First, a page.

When I think over the filmic media I tend to consume, I can’t help but notice an unfortunate trend: friendship, particularly male friendship, is hard to find. If Walter White has a friend in Breaking Bad, it would be Elliot Schwartz – and the last vestiges of the friendly part of their relationship is twenty years in the past and buried underneath the relational rubble of professional and romantic rivalry. In Mad Men, Don Draper’s only friend is Roger Sterling, but it might be more accurate to regard them as drinking buddies or companions of circumstance. In The Walking Dead, Rick’s friendship with Shane turns to attempted murder within four episodes. Movies and shows that portray male friendship tend to be comedies where the relationship is both strange and borderline homoerotic (think JD and Turk in Scrubs, Troy and Abed in Community, or Peter and Sydney in I Love You, Man) or adapted from non-contemporary literature, the most obvious examples being Sherlock Holmes and Dr. Watson or Sam and Frodo.
That is what troubles me about the Twitter campaign to #GiveCaptainAmericaABoyfriend: it redefines the rare portrayal of a loving male friendship as one of latent homosexual desire. This thought process is summarized well by Jen Yamato: “Give the Marvel superhero a man to love,” she says in The Daily Caller, “because he pretty much already has one.” Many in the Marvel audience, and indeed, audiences at large, seem to have trouble conceptualizing such a relationship between two men as anything other than erotic in nature. But C.S. Lewis obliterated this fallacy in The Four Loves: “Those who cannot conceive Friendship as a substantive love but only as a disguise or elaboration of Eros betray the fact that they have never had a Friend.”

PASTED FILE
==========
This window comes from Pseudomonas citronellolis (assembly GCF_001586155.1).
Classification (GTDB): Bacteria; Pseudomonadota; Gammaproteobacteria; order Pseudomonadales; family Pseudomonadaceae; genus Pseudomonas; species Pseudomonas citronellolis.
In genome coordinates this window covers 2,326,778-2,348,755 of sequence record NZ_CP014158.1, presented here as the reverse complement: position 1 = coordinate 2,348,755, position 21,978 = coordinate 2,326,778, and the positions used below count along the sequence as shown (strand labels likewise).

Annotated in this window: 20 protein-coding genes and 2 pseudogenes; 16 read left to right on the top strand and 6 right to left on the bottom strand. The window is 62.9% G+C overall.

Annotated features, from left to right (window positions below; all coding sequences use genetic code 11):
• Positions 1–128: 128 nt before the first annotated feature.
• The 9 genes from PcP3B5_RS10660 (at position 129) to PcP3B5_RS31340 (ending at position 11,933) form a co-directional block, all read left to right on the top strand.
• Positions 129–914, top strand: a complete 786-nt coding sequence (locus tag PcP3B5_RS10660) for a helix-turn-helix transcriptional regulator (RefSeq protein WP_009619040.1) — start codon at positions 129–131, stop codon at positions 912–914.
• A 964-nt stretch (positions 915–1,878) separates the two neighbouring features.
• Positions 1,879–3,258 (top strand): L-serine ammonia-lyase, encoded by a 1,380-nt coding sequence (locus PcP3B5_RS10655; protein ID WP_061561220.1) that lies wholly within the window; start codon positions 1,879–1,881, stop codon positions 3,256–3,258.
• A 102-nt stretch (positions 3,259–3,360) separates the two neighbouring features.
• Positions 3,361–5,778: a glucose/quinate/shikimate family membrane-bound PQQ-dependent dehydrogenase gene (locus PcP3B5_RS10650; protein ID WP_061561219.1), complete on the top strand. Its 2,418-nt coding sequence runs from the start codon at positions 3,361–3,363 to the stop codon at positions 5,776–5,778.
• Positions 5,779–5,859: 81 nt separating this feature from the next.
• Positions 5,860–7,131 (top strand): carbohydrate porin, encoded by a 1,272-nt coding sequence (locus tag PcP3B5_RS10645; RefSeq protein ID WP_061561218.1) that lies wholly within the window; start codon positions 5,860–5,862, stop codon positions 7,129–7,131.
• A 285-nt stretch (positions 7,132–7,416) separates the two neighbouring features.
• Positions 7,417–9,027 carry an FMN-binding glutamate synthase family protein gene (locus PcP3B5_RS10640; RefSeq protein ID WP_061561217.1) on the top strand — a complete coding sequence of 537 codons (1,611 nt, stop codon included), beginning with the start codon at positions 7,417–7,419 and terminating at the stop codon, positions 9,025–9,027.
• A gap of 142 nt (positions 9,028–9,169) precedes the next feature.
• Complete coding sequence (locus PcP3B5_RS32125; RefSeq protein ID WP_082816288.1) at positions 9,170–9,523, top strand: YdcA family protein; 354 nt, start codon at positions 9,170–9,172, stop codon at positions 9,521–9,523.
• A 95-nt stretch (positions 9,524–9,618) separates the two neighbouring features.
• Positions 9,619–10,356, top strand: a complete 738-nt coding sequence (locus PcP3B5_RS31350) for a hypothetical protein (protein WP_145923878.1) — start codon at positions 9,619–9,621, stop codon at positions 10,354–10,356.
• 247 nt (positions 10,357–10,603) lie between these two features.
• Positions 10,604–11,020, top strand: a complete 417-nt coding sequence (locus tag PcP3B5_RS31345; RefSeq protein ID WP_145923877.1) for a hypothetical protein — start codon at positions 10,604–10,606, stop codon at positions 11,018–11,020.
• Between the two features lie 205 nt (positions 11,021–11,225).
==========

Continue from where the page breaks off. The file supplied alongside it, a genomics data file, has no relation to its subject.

Having positive examples of loving, healthy friendship is both necessary and beautiful – and increasingly so for the target demographic of superhero movies, namely teenaged and young-adult males. The notion that one can care passionately about another human being without the desire or possibility of sex with that person has gone missing from pop culture narratives. So by all means, give Captain America a boyfriend – the superhero genre has been a powerful genre for themes of gay rights and equality. But it shouldn’t be Bucky. Instead, let’s preserve the idea that friendship and romantic love are different things, both rare and valuable, both with the ability to inspire courage and self-sacrifice.